Green Tax Policy in Europe
Results of Conference on Environmental Fiscal Reform
The German Federal Ministry for the Environment, Nature Conservation and Nuclear Safety and the OECD sponsored a conference on June 27, 2002 in Berlin, Germany. The purpose of the conference was to examine obstacles and ways of overcoming them, so that the benefits of green taxes and of cutting harmful subsidies, in terms of environmental improvement and economic efficiency, can be more fully realized.
Main conclusions of the ConferenceA range of policy instruments is available to governments to achieve various environmental policy goals. Several OECD countries have successfully introduced ‘green’ taxes. Participants reviewed examples set by Denmark, Germany and the UK. However, the role of such taxes sometimes remains limited, as is illustrated by recent experiences in France, Ireland and Spain. The conference sought to explore why ‘green’ taxes are not more often used to limit emissions and reduce energy consumption.
During the Conference, nobody questioned the theoretical argument that taxes are the most effective instrument to internalise social costs in the form of environmental degradation and excessive energy use. Similarly, nobody disputed that taxes foster dynamic efficiency, in the sense that polluters and energy users have an enduring incentive to limit emissions and reduce further their energy consumption. That said, politicians in most OECD countries share worries of the business community that ‘green’ taxes may have potentially large impacts on the competitive position of certain sectors of industry. These competitiveness concerns have been addressed in the UK by all five measures identified in Section 4.3 of the OECD Report on Environmentally Related Taxes in OECD Countries. Contrary to arguments often put forward, no significant negative impacts on sectoral competitiveness have yet been observed.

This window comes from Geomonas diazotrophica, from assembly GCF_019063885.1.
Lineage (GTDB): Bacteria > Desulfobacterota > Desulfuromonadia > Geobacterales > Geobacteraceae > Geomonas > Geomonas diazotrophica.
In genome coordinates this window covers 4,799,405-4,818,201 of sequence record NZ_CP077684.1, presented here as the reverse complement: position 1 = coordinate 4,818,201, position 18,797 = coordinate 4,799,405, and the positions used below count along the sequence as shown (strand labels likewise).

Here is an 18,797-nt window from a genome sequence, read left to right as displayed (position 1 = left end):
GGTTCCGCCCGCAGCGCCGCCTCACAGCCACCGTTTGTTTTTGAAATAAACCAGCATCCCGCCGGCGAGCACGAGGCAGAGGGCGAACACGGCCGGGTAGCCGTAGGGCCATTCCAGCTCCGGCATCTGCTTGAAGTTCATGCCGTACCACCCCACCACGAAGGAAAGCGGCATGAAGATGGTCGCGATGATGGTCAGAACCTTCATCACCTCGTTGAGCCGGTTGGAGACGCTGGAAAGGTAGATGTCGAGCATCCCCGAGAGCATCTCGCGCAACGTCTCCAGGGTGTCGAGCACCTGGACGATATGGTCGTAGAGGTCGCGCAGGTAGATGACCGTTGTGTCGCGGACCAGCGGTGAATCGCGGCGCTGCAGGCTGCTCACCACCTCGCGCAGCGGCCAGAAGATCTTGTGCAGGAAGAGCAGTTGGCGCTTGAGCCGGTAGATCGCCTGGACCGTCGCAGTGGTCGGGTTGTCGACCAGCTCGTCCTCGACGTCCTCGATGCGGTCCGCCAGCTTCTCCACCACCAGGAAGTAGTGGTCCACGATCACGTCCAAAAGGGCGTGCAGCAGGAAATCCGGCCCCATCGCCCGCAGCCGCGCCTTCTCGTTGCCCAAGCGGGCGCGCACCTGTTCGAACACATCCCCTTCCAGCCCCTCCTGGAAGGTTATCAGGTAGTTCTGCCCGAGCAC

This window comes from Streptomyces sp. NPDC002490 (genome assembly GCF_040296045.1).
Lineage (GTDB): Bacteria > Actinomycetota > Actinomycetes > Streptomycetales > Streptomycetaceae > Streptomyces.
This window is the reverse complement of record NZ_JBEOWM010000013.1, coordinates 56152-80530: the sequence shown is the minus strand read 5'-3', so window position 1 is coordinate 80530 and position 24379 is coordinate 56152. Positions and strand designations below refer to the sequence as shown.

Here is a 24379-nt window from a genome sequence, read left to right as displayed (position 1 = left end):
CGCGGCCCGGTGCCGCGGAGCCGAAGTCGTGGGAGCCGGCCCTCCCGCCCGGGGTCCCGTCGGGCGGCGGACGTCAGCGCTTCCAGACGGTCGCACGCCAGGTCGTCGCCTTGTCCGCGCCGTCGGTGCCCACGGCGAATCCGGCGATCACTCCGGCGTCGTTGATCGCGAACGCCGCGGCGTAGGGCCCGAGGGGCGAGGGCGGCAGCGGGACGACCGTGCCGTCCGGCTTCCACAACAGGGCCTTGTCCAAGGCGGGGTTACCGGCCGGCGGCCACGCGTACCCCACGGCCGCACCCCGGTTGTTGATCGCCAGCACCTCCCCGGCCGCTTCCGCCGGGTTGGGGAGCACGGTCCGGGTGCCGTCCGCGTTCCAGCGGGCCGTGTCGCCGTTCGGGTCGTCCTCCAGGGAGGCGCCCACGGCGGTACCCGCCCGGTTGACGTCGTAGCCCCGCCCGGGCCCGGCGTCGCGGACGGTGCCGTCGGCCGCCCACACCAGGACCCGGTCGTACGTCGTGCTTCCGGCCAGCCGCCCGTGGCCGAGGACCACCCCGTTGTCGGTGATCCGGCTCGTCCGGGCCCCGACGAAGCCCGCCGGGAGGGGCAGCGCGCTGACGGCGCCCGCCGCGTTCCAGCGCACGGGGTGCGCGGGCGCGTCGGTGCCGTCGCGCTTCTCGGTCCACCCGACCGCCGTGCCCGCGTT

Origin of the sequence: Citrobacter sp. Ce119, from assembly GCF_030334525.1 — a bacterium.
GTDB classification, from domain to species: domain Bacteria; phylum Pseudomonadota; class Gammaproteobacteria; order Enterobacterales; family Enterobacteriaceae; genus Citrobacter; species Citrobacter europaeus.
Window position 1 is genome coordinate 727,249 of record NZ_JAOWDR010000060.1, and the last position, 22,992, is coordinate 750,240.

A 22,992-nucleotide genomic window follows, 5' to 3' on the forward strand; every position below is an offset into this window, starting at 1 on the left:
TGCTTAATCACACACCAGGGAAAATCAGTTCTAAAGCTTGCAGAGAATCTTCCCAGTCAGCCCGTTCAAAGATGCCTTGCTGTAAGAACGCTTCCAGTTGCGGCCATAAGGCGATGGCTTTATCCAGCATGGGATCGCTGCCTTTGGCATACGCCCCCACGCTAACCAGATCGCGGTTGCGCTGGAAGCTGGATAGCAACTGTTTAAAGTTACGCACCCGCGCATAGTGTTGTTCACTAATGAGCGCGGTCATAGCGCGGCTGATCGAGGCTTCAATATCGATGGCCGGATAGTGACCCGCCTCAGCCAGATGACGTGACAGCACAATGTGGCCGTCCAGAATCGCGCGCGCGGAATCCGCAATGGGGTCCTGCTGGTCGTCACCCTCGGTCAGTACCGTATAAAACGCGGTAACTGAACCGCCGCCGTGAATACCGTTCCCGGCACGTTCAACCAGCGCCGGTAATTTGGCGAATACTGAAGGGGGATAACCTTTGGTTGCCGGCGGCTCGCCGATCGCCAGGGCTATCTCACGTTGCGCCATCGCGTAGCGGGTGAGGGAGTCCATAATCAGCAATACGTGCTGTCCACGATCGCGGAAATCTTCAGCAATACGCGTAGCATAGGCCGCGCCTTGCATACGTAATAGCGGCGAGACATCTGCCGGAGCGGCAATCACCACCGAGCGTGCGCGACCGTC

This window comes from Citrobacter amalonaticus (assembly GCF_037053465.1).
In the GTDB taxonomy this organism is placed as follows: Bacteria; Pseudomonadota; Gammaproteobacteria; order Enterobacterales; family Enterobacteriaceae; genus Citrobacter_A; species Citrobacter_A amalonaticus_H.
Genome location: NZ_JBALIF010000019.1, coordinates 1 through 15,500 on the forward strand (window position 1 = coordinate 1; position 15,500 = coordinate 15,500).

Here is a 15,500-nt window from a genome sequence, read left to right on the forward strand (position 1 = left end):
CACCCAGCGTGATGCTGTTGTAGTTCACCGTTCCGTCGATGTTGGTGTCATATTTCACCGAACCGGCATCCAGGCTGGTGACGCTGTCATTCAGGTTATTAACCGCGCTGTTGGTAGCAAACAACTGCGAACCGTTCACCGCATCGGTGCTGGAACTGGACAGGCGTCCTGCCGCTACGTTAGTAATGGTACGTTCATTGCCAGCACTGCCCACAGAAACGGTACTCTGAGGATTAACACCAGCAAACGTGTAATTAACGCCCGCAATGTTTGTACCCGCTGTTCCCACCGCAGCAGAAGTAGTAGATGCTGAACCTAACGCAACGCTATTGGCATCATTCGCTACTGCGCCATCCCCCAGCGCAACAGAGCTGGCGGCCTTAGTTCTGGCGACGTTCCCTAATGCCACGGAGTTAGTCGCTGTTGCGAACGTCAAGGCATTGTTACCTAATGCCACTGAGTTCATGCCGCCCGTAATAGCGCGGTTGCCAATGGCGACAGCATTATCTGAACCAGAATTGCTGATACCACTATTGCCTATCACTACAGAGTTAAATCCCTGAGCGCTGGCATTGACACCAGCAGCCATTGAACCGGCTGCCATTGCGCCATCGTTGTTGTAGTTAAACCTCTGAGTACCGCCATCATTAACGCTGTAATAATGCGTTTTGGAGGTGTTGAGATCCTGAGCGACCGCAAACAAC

From the discussions it emerged that many participants were doubtful that merely voluntary agreements can be a major instrument in environmental policymaking, because the price signal is not used, and given problems of asymmetrical information and enforcement, including ‘free riding’. Environmental taxes are therefore preferable.
Experience from OECD countries suggests that, at the time of their introduction, environmentally related taxes should be part of well-designed policy packages, including measures addressing competitiveness and equity concerns.
The prospects for active international policy co-ordination in this area are not uniformly good. Progress is often slow, as many countries are opposed to what is perceived as restrictions to national sovereignty in tax matters. Within the European Union, the current ‘unanimity rule’ (co-ordination in tax matters requires support from all Member States) often functions as a major obstacle. Possibly, this rule will not survive the coming enlargement of the EU. Participants agreed that, even if steps forward are often at a snail’s pace, countries should keep learning from each other’s experiences.
Lessons for national policymakers
Proponents of green taxes should consider the following strategies:
- Increase public awareness of environmental challenges. Sometimes voters and a majority among policymakers are insufficiently aware of existing problems; see the case of the water charge in Ireland.
- Stress the environmental impacts of the ‘green’ tax.
- Stress the advantage of using the tax instrument in terms of lower overall costs to society. This may mobilise the political will needed for change.
- Include new environmentally related taxes into much broader reform packages, to demonstrate that additional revenues are fully or partly re-cycled through reductions of other taxes (tax shifting), and introduce ‘green’ taxes gradually. Popular acceptance of ‘green’ taxes will increase if they can be presented as a tax “one can avoid” (by changing one’s behaviour).
- The example of the Climate Change Levy in United Kingdom demonstrates that also businesses can be taxed without significant negative impacts on sectoral competitiveness.
- The failure of the French Carbon tax does however underscore how important it is that the taxes are designed with great care.
- Underline favourable experiences with the tax instrument in other OECD Countries. This requires a well-structured international exchange of information.
Also see Jeff Smith on How to Optimize the Environmental Tax Shift
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